According to the United Nations’ Food and Agriculture Organization (FAO), the majority of economically active women in least-developed countries work in agriculture. Yet they experience low output due to several obstacles such as limited access to land, financing, and agricultural training and technology.
The gender disparity in the agricultural input sector hinders women’s effective contribution and the broad economic development of a nation.
Sepenica Darko, CEO of FarmerTribe continues to push past the barrier of gender stereotypes. The young woman has cemented her place in the Agricultural sector, contributing immensely to the development of the sector in Northern Ghana.
Howbeit, she faces challenges in her entrepreneurial strides. In a recent interview, with Ghana Talks Business, she narrates the difficulties and how she has navigated her way as a woman in the agricultural distribution sector in Northern Ghana.
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Challenges in Ghana’s Agricultural input sector
Sepenica Darko received a lot of pushback and constraints in trying to perform her duties. In some districts, she has been refused registration as a member of the input dealers association all in the account of her being a woman and not from their district.
“In certain districts, you have to be born and bred there. If it is not your native community, they wouldn’t like you. With some, I found it difficult to register with the input dealers association because they had said it emphatically that they don’t want me in the group,” she recounted.
“There’s a lot of heartbreak, threats, and a lot of frustration as a woman in the sector,” she further said.
Despite the pushback, Sepenica still hopes she will be accepted hence, continues to fight for her seat at the table.
Poor financial access
She further cited collateral demand from banks as a challenge in the agricultural sector. According to her, most banks are unwilling to take the risks on young entrepreneurs that do not have collateral despite having great financial records of their business and positive outlook.
“Being an entrepreneur, I have realized that no matter how good records are, or no matter how good your saving history is, if you do not have collateral, you will start at a disadvantage. Even with the presentation of collateral, the banks give out loans at a lower value than the value of the collateral.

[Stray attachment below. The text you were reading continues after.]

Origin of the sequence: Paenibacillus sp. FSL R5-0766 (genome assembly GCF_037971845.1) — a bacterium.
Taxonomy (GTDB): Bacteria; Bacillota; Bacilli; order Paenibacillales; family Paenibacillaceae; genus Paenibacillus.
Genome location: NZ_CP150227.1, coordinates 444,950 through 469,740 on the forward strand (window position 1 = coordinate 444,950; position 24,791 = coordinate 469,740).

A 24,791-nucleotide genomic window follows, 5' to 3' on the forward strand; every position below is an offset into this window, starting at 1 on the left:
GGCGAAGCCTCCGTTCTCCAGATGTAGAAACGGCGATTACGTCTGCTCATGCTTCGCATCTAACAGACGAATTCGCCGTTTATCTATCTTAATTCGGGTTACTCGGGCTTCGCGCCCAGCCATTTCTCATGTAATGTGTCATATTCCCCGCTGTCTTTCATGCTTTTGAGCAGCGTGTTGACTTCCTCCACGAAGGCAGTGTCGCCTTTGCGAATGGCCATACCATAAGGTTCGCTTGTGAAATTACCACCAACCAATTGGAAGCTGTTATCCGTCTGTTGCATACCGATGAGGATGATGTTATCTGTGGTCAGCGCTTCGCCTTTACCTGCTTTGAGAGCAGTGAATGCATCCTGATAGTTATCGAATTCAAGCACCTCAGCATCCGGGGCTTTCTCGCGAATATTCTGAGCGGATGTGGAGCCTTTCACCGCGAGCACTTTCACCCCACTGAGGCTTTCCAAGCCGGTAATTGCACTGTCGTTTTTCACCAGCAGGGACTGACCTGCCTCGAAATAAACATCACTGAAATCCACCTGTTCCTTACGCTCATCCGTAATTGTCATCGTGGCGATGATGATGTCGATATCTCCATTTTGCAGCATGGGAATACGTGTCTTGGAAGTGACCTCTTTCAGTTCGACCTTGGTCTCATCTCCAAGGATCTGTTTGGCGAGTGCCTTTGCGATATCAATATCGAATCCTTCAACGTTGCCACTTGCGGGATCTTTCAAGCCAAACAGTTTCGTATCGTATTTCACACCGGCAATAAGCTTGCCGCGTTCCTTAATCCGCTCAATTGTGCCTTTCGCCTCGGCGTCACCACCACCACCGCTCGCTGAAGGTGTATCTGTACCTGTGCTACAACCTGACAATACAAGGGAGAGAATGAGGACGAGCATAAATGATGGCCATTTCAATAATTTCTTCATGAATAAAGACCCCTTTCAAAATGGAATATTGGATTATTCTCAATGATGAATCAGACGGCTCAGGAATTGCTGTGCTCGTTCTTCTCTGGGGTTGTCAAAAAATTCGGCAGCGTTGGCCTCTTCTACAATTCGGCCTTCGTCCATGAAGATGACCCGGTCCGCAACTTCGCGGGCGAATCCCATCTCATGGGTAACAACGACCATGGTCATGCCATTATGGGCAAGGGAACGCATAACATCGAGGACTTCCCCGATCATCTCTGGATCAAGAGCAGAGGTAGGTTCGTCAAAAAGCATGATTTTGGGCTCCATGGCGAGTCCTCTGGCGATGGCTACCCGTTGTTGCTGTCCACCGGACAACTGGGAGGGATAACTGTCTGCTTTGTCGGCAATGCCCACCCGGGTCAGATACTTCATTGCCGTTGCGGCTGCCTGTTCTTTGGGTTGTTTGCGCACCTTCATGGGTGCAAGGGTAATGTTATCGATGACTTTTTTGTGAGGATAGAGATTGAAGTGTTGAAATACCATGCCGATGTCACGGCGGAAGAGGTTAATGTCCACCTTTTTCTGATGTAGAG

“If I have a vehicle and you have to give me only 60% the worth of the vehicle and I still have to buy a comprehensive insurance to cover the vehicle in order to serve as a collateral,…it doesn’t speak well and is quite disturbing,” Sepenica Darko said.
Long loan processing time
The agricultural sector is bound by times and seasons hence loan processing time for the sector should fit into their time and season. She disclosed that they are however faced with the challenge of long and tedious loan processing periods and procedures. Where even after 6 months banks continue to request certain documents and still undertake due diligence. This she says isn’t worth it.
“We being in the agric sector, we work with time and season so if I know my season is beginning in May and I apply in April, that one month, in my opinion, should be enough for me to be able to prove that I deserve that money or for you to make the decision that you will give me that money,” said Sepencia.
This is because, for most people in the agricultural sector, the season year is 4 months and if it takes 6 months or even 2 months before they acquire the loan, it is pointless.
Navigating the challenges in Ghana’s agricultural Input sector
To surmount the challenges, Sepenica applied three basic fundamental entrepreneurial attributes which are perseverance, integrity and determination. Keeping her eye on the vision of Farmertribe, Sepenica plans to keep pushing in districts where she is not accepted and fulfil her vision to impact the lives of farmers and the communities in which they find themselves.
“I am seeing the bigger picture of what I want FarmerTribe to be like so I am determined to make it happen,” Sepenica said.
Competitions and Grants
Sepenica also engages in various competitions to receive grants and financial aid. She won US$5,000 from the Tony Elumelu Foundation Entrepreneurship Programme, a $100 million commitment by Tony Elumelu to empower 10,000 African entrepreneurs across 54 countries on the continent. She also received US$29,000 in February of 2020 from the D-Prize competition which is focused on supporting “new entrepreneurs who distribute proven poverty interventions.”
To also navigate the challenges, Sepenica sought help from mentors and learnt from their experiences which she says was vital to growing her business.